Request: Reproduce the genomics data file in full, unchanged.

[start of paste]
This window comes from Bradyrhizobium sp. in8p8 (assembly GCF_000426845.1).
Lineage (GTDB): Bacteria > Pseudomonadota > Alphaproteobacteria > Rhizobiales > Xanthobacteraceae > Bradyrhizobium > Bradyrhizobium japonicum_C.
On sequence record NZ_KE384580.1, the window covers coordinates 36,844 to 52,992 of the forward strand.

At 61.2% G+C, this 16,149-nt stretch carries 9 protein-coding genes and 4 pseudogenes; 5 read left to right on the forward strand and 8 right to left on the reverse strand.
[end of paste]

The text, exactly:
This window comes from Bradyrhizobium sp. in8p8 (assembly GCF_000426845.1).
Lineage (GTDB): Bacteria > Pseudomonadota > Alphaproteobacteria > Rhizobiales > Xanthobacteraceae > Bradyrhizobium > Bradyrhizobium japonicum_C.
On sequence record NZ_KE384580.1, the window covers coordinates 36,844 to 52,992 of the forward strand.

At 61.2% G+C, this 16,149-nt stretch carries 9 protein-coding genes and 4 pseudogenes; 5 read left to right on the forward strand and 8 right to left on the reverse strand.